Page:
The SMART Myanmar initiative is hoping to realise a raft of results. @MGMA

The SMART Myanmar initiative is hoping to realise a raft of results. @MGMA

Myanmar's garment sector is targeting a 300% increase in garment exports to the European Union (EU) by end of 2019 thanks to a EUR2.8m (US$3m) funding boost as the second phase of the SMART Myanmar project gets underway.

The EU-funded SMART Myanmar project – SMEs for Environmental Accountability, Responsibility and Transparency – aims to build the sustainable recovery of the Southeast Asian country's garment industry. 

Phase two of the initiative launched last week, with the goal of boosting productivity and creating over 300,000 jobs for low-skilled workers during the next four years. It has been implemented by a consortium of partners including Germany's Sequa, the Foreign Trade Association of German Retail Trade (AVE), sustainable fashion group Made-by, the Myanmar Garment Manufacturers Association (MGMA), and the Association of Development Financing Institutions in Asia and the Pacific (ADFIAP).

More specifically, Jacob Clere, team leader with SMART Myanmar II, told just-style: "The project focus is on improving social and environmental compliance in garment factories, in particular, upscaling and mainstreaming some of the activities piloted and launched during the first project phase from 2013-2015. We're targeting social compliance improvements in 100 factories during the next four years, as well as delivering HR management to 400 factory managers. As well, we plan to continue capacity building activities with the MGMA and with the training of local technical staff on compliance issues."

Other activities will include educating factory workers on labour and OHS laws, working with the government on public procurement procedures, and educating local banks on financial products and services – including introducing the concept of green finance.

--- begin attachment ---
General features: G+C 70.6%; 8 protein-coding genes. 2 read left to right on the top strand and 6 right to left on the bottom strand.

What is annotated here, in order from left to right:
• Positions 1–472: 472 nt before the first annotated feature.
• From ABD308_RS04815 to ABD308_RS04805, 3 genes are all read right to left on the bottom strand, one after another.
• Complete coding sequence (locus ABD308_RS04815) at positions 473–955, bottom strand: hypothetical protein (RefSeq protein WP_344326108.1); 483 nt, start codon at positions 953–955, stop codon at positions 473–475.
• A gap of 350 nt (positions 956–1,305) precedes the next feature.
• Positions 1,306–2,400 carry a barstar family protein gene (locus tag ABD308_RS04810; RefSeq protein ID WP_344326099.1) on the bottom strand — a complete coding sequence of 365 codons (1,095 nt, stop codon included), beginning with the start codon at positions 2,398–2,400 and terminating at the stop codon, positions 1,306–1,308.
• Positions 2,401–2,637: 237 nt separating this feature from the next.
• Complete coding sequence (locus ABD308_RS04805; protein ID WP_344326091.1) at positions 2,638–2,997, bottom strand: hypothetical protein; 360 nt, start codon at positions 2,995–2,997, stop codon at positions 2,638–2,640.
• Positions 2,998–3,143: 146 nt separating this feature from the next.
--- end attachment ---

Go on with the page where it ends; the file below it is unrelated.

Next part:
The ultimate goal of the SMART project, which has been running for three years, is to help Myanmar's garment industry compete in the global market. At its inception, EUR2m was invested in a bid to improve the production and consumption of sustainably manufactured garments in the country. 

Project partners hope other results will be achieved, such as a 20% reduction in waste production in 100 garment factories. Garment exports are also targeted for a 300% increase from 2015 to the end of 2019.

The consortium is also expecting that at least 150 garment factories will improve their working conditions as a consequence of participating in the SMART Compliance Academies, and that up to 30 banks will take part in at least eight workshops on green finance. In addition, the programme is targeting the training of 15 Safer Consumer Products (SCP) consultants to advanced level to deliver factory improvement programmes. And it is hoping the initiative will create new business opportunities, such as joint ventures between factories in Myanmar and EU brands. 

Speaking at the launch ceremony, EU Ambassador Roland Kobia celebrated the achievements of Myanmar's garment industry, noting that the value of garment exports has more than doubled in recent years, making it "a catalytic sector of Myanmar's economic transition".

SMART Myanmar is an EU-funded SWITCH Asia project, which, while promoting and supporting the sustainable production of 'Made in Myanmar' garments, strives to increase the international competitiveness of small and medium enterprises (SMEs) in the sector. It works alongside companies and business support organisations located in the country, helping build capacity and increase skills and knowledge in local partner organisations, facilitating the development of marketing and export strategies for the garment sector. 

From 2013-2015 the project engaged with dozens of local garment factories on social and environmental compliance issues, providing technical support and capacity building. The project also assisted in boosting the capacity of business associations, helping the Myanmar Garment Manufacturers Association (MGMA) draft a first-ever Code of Conduct for its members.

Project director Simone Lehmann said at the press conference in Yangon that the focus of the next phase will be on "technical support and capacity building" through workshops engaging dozens of factory employers. She added that there will not be a focus on labour disputes in the sector, but instead, "developing the sector and providing professional support for MGMA". 

She added: "The garment sector has quickly become Myanmar's main export sector after oil and gas. The value of exports has more than doubled in less than two years and is projected to continue to grow almost exponentially for the next several years. The growth of the garment sector will contribute to the growth of the industrial sector and create many new jobs."